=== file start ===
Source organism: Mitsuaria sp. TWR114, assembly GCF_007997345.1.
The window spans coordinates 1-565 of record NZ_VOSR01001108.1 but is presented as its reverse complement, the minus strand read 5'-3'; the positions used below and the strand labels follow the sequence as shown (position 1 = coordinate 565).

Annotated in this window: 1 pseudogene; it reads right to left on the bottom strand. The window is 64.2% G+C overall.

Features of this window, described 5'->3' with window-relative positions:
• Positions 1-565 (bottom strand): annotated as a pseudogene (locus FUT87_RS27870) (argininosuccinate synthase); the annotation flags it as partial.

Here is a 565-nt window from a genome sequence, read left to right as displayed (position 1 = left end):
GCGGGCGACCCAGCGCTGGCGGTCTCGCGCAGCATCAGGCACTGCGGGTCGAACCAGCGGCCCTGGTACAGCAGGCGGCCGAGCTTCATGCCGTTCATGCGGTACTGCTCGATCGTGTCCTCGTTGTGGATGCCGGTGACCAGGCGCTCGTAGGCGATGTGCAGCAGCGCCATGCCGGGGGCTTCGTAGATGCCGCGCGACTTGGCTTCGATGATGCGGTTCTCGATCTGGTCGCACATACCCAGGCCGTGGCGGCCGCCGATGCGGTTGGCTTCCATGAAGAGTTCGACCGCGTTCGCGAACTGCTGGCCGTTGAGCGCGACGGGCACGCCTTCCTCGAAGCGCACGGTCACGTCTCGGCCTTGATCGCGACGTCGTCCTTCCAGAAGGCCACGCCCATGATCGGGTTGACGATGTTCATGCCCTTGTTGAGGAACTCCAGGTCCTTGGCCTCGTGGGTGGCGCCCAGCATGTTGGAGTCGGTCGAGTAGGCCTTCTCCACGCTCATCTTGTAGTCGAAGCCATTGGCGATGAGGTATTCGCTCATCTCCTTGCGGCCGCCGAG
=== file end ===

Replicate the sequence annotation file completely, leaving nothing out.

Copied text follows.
Source organism: Mitsuaria sp. TWR114, assembly GCF_007997345.1.
The window spans coordinates 1-565 of record NZ_VOSR01001108.1 but is presented as its reverse complement, the minus strand read 5'-3'; the positions used below and the strand labels follow the sequence as shown (position 1 = coordinate 565).

Annotated in this window: 1 pseudogene; it reads right to left on the bottom strand. The window is 64.2% G+C overall.

Features of this window, described 5'->3' with window-relative positions:
• Positions 1-565 (bottom strand): annotated as a pseudogene (locus FUT87_RS27870) (argininosuccinate synthase); the annotation flags it as partial.

Here is a 565-nt window from a genome sequence, read left to right as displayed (position 1 = left end):
GCGGGCGACCCAGCGCTGGCGGTCTCGCGCAGCATCAGGCACTGCGGGTCGAACCAGCGGCCCTGGTACAGCAGGCGGCCGAGCTTCATGCCGTTCATGCGGTACTGCTCGATCGTGTCCTCGTTGTGGATGCCGGTGACCAGGCGCTCGTAGGCGATGTGCAGCAGCGCCATGCCGGGGGCTTCGTAGATGCCGCGCGACTTGGCTTCGATGATGCGGTTCTCGATCTGGTCGCACATACCCAGGCCGTGGCGGCCGCCGATGCGGTTGGCTTCCATGAAGAGTTCGACCGCGTTCGCGAACTGCTGGCCGTTGAGCGCGACGGGCACGCCTTCCTCGAAGCGCACGGTCACGTCTCGGCCTTGATCGCGACGTCGTCCTTCCAGAAGGCCACGCCCATGATCGGGTTGACGATGTTCATGCCCTTGTTGAGGAACTCCAGGTCCTTGGCCTCGTGGGTGGCGCCCAGCATGTTGGAGTCGGTCGAGTAGGCCTTCTCCACGCTCATCTTGTAGTCGAAGCCATTGGCGATGAGGTATTCGCTCATCTCCTTGCGGCCGCCGAG